On a sun-splashed afternoon, Prince Albert II of Monaco, ATP chief Andrea Gaudenzi and Hall of Famer Boris Becker were among the dignitaries in a packed crowd that saw Ruud push back, earning three break points in the fourth game.

The Greek saved the second with a smash and third with a strong serve to Ruud’s weaker backhand wing. Slamming a forehand down the line helped Tsitsipas solve stress and stand firm for 3-1.

Perhaps lingering hangover from missed opportunity was still haunting Ruud, who missed his signature short—the diagonal forehand—on a routine mid-court ball to face break point. A jittery Ruud slapped a forehand into net, ceding the second straight break and a 4-1 lead.

A day after Ruud raced out to a 4-1 lead over world No. 1 Novak Djokovic en route to a historic 6-4, 1-6, 6-4 upset of the Grand Slam king, he found himself playing catch-up.

Beaten by the Tsitsipas forehand in some key exchanges, Ruud tried to force the issue moving forward. The Norwegian missed a volley then scattered a diagonal forehand—his 11th unforced error of the set—to face a second set point.

Yesterday, Ruud prayed for Djokovic to double fault on match point and his prayer was answered.

Today, Ruud double-faulted away his third consecutive break and the 36-minute opening set.

The 2022 Miami Open finalist doubled Tsitsipas’ unforced error output in the opening set.

Tsitsipas denied a fourth break point holding to start the second set with his seventh straight game.

A shell-shocked Ruud stopped his seven-game slide stamping a love hold—his first game since holding to start the match.

On this day, Tsitsipas showed greater depth to his game, particularly when it came to finishing forward.

The 12th-seeded Greek dug out a delicately brilliant backhand volley and deployed the serve and volley again holding for a 3-2 second-set lead.

In the ensuing game, Ruud conjured a magical half-volley winner of his own erasing break point then forcing the error to level after six games.

Racing up to retrieve a drop shot, Ruud, spun and sped back to the baseline pulling off a stupendous tweener lob. Tsitsipas was in position for a routine smash but bungled it wide to face a third break point in the seventh game. The Greek saved it with the serve-and-volley.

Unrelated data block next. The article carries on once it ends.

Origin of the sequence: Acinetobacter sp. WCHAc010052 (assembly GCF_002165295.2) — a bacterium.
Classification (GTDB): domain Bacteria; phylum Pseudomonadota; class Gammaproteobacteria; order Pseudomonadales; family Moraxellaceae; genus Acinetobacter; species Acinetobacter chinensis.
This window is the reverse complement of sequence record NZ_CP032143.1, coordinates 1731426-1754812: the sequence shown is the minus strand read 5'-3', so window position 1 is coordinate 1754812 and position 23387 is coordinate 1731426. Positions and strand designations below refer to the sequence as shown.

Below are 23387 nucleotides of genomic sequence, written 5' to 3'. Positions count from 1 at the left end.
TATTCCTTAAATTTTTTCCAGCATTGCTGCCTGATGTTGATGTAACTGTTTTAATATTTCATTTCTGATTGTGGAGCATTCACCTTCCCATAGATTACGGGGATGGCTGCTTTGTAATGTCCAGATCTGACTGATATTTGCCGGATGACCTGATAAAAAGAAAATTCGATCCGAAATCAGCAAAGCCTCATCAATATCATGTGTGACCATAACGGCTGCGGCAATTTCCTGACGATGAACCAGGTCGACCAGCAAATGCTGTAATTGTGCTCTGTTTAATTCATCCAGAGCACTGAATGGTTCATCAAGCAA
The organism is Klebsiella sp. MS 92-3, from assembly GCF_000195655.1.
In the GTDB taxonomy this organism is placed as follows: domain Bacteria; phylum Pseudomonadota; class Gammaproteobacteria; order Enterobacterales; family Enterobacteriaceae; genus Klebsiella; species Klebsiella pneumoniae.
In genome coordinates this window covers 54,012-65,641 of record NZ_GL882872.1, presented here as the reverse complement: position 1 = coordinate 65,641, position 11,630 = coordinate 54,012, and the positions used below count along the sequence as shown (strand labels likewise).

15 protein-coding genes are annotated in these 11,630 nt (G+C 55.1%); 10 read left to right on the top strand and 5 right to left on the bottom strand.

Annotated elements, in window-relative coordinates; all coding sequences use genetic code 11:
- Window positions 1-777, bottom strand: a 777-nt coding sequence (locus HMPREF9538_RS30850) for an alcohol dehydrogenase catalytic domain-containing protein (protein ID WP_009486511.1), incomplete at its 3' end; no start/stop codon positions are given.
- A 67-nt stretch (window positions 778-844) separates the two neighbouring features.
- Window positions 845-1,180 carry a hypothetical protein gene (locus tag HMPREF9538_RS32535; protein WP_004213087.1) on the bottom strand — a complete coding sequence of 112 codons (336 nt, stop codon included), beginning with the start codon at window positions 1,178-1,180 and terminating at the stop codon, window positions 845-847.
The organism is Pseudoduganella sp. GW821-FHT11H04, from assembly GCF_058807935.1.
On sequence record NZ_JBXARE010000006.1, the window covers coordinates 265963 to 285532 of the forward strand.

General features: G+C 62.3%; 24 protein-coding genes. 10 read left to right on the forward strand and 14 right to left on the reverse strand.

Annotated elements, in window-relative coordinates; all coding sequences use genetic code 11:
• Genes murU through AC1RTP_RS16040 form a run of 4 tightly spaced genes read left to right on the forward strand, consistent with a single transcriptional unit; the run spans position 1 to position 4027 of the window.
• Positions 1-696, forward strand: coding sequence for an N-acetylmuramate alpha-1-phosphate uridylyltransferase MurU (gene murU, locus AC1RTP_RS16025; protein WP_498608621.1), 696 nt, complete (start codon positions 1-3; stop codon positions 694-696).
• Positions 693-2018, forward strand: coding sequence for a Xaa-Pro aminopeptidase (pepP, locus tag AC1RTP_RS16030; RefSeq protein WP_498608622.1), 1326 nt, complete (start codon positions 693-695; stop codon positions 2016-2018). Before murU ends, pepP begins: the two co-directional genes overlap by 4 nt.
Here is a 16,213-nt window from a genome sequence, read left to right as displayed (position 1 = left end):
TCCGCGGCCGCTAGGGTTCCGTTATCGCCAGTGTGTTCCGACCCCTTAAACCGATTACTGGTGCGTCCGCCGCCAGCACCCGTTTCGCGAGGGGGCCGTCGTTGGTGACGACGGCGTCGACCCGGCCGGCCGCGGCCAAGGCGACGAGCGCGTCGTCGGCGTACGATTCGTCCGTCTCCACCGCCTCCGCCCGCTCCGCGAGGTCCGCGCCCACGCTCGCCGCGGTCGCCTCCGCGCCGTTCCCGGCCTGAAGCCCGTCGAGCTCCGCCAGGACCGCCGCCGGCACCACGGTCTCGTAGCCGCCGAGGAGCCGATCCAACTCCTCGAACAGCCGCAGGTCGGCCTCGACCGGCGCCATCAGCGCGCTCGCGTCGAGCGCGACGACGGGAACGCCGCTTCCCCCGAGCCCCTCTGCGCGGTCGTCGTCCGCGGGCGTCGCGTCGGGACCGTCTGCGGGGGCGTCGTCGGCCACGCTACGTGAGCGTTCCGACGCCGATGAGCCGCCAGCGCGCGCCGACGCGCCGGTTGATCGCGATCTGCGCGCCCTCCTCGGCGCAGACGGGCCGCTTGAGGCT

In a gritty 15-minute game, Tsitsipas repelled three break points holding for 4-3.

By then, Tsitsipas had saved all eight break points he faced.

"When I played Stef in the past, I think the guy who is able to play most aggressive and best with the forehand typically wins the match." Ruud said. "I think we both prefer our forehand sides over the backhands. But today he played also, like I said, heavy, good from his backhand side. It wasn't like I found any big holes.

"I was a little tentative sometimes with the forehand in the beginning, so I missed a few in the net. I was thinking, okay, play loose, go for it, at least go for the winner. Then when I did, I felt like it was going too much out. I didn't really find a good balance today.

"I had one breakpoint there where I went first one inside out and then I had a forehand to go inside in and I missed it long. So of course it's annoying."

Withstanding that turbulence, Tsitsipas stuck the landing firing one final forehand winner ending a 96-minute triumph, then falling flat on his back in a red clay bath of joy.

Former French Open finalist Tsitsipas said beating world No. 2 Sinner and Ruud back-to-back gives him confidence as he pursues major and medal aims at Roland Garros and the Olympics.

"I had an opponent in the semifinal that is a world-class tennis player right now who refused to lose to anyone, and he's been on a very good streak," Tsitsipas told the media in Monte-Carlo. "So overcoming that obstacle, it's definitely a sign that my tennis is progressing and I'm able to push those players.

"Topping it off, the win today with prevailing and coming victorious towards the end against Casper, who is a very good clay court player, he has shown that by playing multiple Roland Garros finals, it's definitely a sign that I'm there and the consistency's showing, and definitely I'm capable of big things."